Best Of :: Mount Washington/Glassell Park/Cypress Park
Best Breakfast Sandwiches: Division 3
Since opening in Glassell Park in early 2016, Division 3, a tiny, shacklike joint with a walk-up window and a shady back patio, has become a go-to neighborhood spot. For such a small space, D3 turns out a surprisingly diverse menu, including sandwiches, salads, pastries, hot links and something called "Jersey French toast ina'cup," a gooey mass of syrup-soaked, toasted bread in a cardboard to-go container that you won't be able to stop eating, especially on a hungover Sunday morning. But the star attractions here are the biscuit sandwiches, which mix various meats and veggies with an over-medium egg and an addictive, Thousand Island dressing–like substance called "D3 special sauce," all served on a homemade biscuit that's flaky but firm enough to hold together as it soaks up that runny egg yolk. The sandwiches come in five flavors, of which the standouts are the fennel-cured salmon, topped with crème fraîche, and the corned beef, as tender and peppery as any New York deli's. They're small enough that those with heartier appetites can spring for two, but even so, at a mere $5 a pop, they might be the best breakfast bargain in town.
Rio de Los Angeles State Park is located on what was once an abandoned freight-switching yard on the east bank of the L.A. River. It sits on a spit of flatland across the river from Elysian Valley and below the hillside bungalows of Mount Washington. Part of the city's river revitalization project that aims to reclaim the postindustrial landscape for green space, Rio de Los Angeles has 47 acres of baseball diamonds, batting cages, soccer fields and basketball and tennis courts, plus a nature trail that unwinds through native flora like a backyard path. There is a playground for the kiddos, with sprinkler fountains that offer refreshment on a hot day. The recreation center hosts classes of yoga, zumba and children's ballet.
There are plenty of L.A. gyms where ripped folks can bro it hard (and whatever the female equivalent is) as they prepare for competitive beach volleyball and topless commercial auditions. By contrast, Everybody is a supremely welcoming gym, for any and all wishing to improve their bodily condition. Founded by upbeat owners Sam Rypinski and Lake Sharp in January, the bright, colorful health club, on a light-industrial stretch of San Fernando Road across from the L.A. River, is committed to absolute acceptance across all demographics — meaning not only class, ethnicity and sexual orientation but also what physical shape a person is in when they walk in the door. From the cool modern rock playing in the background to the mural-covered wall backing the outdoor Crossfit area to the cleverly designed unisex locker room, this gym just has a good vibe. Throw in a three-tier sliding-scale membership based on honor-system income reporting, discounts for neighborhood locals and some classes en español, and Everybody feels like a refuge of generous egalitarianism in these all-too-fractious times.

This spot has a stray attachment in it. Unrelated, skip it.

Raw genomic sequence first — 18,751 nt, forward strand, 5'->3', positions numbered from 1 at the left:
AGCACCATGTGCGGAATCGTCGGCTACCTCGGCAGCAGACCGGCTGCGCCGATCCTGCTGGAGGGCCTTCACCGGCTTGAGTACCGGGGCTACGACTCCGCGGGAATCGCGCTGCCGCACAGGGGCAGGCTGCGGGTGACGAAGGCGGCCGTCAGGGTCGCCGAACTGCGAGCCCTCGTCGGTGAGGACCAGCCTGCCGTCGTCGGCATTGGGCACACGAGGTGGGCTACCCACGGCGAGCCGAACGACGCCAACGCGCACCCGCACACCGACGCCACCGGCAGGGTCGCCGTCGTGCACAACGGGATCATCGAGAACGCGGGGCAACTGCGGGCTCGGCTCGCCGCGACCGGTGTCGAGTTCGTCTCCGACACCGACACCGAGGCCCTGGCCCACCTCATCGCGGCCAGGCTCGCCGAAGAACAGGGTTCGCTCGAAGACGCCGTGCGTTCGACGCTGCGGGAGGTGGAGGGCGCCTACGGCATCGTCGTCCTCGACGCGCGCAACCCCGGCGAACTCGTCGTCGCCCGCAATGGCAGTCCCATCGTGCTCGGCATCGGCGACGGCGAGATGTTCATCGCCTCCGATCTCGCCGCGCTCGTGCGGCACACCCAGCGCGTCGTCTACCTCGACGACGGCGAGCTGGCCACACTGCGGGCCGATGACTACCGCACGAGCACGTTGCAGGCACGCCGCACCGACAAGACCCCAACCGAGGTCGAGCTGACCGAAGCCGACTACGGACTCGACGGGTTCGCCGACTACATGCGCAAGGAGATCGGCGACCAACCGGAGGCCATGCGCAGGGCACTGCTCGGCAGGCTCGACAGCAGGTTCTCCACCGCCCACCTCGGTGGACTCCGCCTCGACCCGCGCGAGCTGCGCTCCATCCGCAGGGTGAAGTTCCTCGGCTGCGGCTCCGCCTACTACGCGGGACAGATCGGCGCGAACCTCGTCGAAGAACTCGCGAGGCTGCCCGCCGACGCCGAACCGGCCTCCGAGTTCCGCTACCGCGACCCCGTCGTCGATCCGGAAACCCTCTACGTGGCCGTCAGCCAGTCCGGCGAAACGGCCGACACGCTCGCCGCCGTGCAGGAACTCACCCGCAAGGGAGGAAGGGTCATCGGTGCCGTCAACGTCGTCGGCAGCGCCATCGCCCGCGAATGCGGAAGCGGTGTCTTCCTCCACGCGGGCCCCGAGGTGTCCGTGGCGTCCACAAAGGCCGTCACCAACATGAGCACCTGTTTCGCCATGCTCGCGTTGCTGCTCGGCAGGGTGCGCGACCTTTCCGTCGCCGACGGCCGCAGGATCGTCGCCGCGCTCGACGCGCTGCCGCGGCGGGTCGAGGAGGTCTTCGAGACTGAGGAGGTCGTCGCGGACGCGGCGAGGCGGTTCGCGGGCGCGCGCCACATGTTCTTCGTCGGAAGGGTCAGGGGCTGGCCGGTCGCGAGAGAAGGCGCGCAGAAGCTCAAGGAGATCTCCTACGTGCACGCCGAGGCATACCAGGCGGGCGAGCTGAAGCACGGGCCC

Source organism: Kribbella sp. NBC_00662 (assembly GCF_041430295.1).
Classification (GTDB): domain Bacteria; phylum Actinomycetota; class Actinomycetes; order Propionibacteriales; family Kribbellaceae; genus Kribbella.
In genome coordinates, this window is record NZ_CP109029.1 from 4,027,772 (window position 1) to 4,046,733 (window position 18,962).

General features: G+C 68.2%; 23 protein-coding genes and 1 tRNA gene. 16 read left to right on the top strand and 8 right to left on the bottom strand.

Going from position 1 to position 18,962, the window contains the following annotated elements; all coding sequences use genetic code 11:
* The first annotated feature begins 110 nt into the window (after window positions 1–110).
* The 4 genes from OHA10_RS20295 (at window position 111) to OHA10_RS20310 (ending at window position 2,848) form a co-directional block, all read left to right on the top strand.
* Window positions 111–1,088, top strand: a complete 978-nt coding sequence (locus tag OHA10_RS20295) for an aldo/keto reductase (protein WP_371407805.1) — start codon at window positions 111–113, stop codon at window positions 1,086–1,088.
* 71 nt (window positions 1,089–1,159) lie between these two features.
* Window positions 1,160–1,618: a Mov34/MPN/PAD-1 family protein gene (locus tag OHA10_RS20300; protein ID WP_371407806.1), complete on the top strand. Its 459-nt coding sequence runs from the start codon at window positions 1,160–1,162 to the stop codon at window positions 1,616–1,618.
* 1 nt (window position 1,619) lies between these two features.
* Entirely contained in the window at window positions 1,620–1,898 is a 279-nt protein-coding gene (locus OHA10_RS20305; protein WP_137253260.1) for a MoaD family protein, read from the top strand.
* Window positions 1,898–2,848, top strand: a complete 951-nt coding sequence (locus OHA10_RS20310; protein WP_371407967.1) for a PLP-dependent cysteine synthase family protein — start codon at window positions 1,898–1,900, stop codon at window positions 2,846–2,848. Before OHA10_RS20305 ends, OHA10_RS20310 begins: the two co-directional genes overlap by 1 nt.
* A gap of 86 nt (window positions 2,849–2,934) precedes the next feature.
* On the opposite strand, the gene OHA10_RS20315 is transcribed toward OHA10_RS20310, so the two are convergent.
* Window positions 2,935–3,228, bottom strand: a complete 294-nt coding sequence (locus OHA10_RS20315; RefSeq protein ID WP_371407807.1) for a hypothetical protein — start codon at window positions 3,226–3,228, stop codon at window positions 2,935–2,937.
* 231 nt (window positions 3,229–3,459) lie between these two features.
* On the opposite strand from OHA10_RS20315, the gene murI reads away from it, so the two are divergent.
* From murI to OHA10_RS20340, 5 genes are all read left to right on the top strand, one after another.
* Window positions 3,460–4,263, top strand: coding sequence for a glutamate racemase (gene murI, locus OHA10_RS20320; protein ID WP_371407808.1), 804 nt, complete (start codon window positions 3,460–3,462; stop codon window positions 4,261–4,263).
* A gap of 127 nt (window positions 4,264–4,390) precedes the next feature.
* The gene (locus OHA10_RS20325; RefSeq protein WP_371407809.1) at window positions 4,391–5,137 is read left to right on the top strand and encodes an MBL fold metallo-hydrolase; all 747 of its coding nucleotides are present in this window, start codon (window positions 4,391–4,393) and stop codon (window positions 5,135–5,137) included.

Journalist Charles Lummis served as the city librarian of Los Angeles for a few years in the early 20th century and throughout his life was a champion of Native American issues and preserving Southwest history. Those passions converged when he founded the Southwest Museum of the American Indian in 1907. Its castlelike Mount Washington building, designed by Sumner P. Hunt and Silas R. Burns, opened in 1914 and helped establish museum culture in the city with its vast collection of Native American artifacts. By the end of the century, the museum had fallen on hard times, including financial woes and damage from the 1994 Northridge earthquake. In 2003 it merged with the larger Autry Museum of the American West, which restored the building to its former glory (so much so that it was declared a "National Treasure" by the National Trust for Historic Preservation in 2015) and is working to repair more than 150,000 artifacts that were damaged in the quake. For now, the building houses a small collection of Pueblo pottery and an ethnobotanical garden with a great view. Admission is free, but the museum is open only on Saturdays.